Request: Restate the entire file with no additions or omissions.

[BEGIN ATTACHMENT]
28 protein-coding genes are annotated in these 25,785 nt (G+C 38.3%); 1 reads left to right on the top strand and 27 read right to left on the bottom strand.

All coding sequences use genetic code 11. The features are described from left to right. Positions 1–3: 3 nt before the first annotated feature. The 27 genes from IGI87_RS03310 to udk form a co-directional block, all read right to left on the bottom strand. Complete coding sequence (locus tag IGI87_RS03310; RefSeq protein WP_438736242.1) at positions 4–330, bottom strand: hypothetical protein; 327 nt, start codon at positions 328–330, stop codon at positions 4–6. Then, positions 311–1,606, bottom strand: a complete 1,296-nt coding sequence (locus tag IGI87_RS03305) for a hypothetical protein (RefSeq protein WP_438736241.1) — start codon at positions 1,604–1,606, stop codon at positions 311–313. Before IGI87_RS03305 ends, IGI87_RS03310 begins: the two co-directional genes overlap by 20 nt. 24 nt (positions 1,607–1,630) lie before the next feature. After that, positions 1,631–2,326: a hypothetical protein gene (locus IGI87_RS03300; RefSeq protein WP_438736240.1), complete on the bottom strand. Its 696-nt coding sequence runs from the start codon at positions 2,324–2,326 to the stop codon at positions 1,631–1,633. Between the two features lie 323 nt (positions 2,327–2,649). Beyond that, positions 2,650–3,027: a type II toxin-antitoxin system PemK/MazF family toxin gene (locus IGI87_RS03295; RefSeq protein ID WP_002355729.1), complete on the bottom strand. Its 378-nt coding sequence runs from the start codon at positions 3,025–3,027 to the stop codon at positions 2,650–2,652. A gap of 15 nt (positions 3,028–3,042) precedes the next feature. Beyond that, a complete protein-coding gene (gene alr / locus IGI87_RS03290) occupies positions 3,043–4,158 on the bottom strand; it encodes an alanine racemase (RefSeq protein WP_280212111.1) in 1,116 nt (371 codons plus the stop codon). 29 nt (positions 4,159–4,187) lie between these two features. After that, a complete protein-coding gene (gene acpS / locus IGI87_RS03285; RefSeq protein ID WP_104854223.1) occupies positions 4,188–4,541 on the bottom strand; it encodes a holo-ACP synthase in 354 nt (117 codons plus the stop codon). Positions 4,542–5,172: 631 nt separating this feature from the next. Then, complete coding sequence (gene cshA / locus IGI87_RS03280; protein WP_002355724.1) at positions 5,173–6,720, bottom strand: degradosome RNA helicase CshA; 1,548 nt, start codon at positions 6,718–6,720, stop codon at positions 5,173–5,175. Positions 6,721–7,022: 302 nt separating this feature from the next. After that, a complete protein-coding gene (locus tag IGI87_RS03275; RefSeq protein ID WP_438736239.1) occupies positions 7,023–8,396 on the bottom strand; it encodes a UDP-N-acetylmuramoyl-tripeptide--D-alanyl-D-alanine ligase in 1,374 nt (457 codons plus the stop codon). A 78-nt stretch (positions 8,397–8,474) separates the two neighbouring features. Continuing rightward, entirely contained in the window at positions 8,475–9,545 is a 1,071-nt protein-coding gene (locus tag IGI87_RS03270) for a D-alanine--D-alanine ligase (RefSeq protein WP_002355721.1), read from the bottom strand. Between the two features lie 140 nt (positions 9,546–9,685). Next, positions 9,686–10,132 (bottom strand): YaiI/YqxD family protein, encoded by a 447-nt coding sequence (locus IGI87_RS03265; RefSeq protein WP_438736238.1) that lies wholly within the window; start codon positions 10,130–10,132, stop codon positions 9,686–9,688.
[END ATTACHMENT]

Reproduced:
28 protein-coding genes are annotated in these 25,785 nt (G+C 38.3%); 1 reads left to right on the top strand and 27 read right to left on the bottom strand.

All coding sequences use genetic code 11. The features are described from left to right. Positions 1–3: 3 nt before the first annotated feature. The 27 genes from IGI87_RS03310 to udk form a co-directional block, all read right to left on the bottom strand. Complete coding sequence (locus tag IGI87_RS03310; RefSeq protein WP_438736242.1) at positions 4–330, bottom strand: hypothetical protein; 327 nt, start codon at positions 328–330, stop codon at positions 4–6. Then, positions 311–1,606, bottom strand: a complete 1,296-nt coding sequence (locus tag IGI87_RS03305) for a hypothetical protein (RefSeq protein WP_438736241.1) — start codon at positions 1,604–1,606, stop codon at positions 311–313. Before IGI87_RS03305 ends, IGI87_RS03310 begins: the two co-directional genes overlap by 20 nt. 24 nt (positions 1,607–1,630) lie before the next feature. After that, positions 1,631–2,326: a hypothetical protein gene (locus IGI87_RS03300; RefSeq protein WP_438736240.1), complete on the bottom strand. Its 696-nt coding sequence runs from the start codon at positions 2,324–2,326 to the stop codon at positions 1,631–1,633. Between the two features lie 323 nt (positions 2,327–2,649). Beyond that, positions 2,650–3,027: a type II toxin-antitoxin system PemK/MazF family toxin gene (locus IGI87_RS03295; RefSeq protein ID WP_002355729.1), complete on the bottom strand. Its 378-nt coding sequence runs from the start codon at positions 3,025–3,027 to the stop codon at positions 2,650–2,652. A gap of 15 nt (positions 3,028–3,042) precedes the next feature. Beyond that, a complete protein-coding gene (gene alr / locus IGI87_RS03290) occupies positions 3,043–4,158 on the bottom strand; it encodes an alanine racemase (RefSeq protein WP_280212111.1) in 1,116 nt (371 codons plus the stop codon). 29 nt (positions 4,159–4,187) lie between these two features. After that, a complete protein-coding gene (gene acpS / locus IGI87_RS03285; RefSeq protein ID WP_104854223.1) occupies positions 4,188–4,541 on the bottom strand; it encodes a holo-ACP synthase in 354 nt (117 codons plus the stop codon). Positions 4,542–5,172: 631 nt separating this feature from the next. Then, complete coding sequence (gene cshA / locus IGI87_RS03280; protein WP_002355724.1) at positions 5,173–6,720, bottom strand: degradosome RNA helicase CshA; 1,548 nt, start codon at positions 6,718–6,720, stop codon at positions 5,173–5,175. Positions 6,721–7,022: 302 nt separating this feature from the next. After that, a complete protein-coding gene (locus tag IGI87_RS03275; RefSeq protein ID WP_438736239.1) occupies positions 7,023–8,396 on the bottom strand; it encodes a UDP-N-acetylmuramoyl-tripeptide--D-alanyl-D-alanine ligase in 1,374 nt (457 codons plus the stop codon). A 78-nt stretch (positions 8,397–8,474) separates the two neighbouring features. Continuing rightward, entirely contained in the window at positions 8,475–9,545 is a 1,071-nt protein-coding gene (locus tag IGI87_RS03270) for a D-alanine--D-alanine ligase (RefSeq protein WP_002355721.1), read from the bottom strand. Between the two features lie 140 nt (positions 9,546–9,685). Next, positions 9,686–10,132 (bottom strand): YaiI/YqxD family protein, encoded by a 447-nt coding sequence (locus IGI87_RS03265; RefSeq protein WP_438736238.1) that lies wholly within the window; start codon positions 10,130–10,132, stop codon positions 9,686–9,688.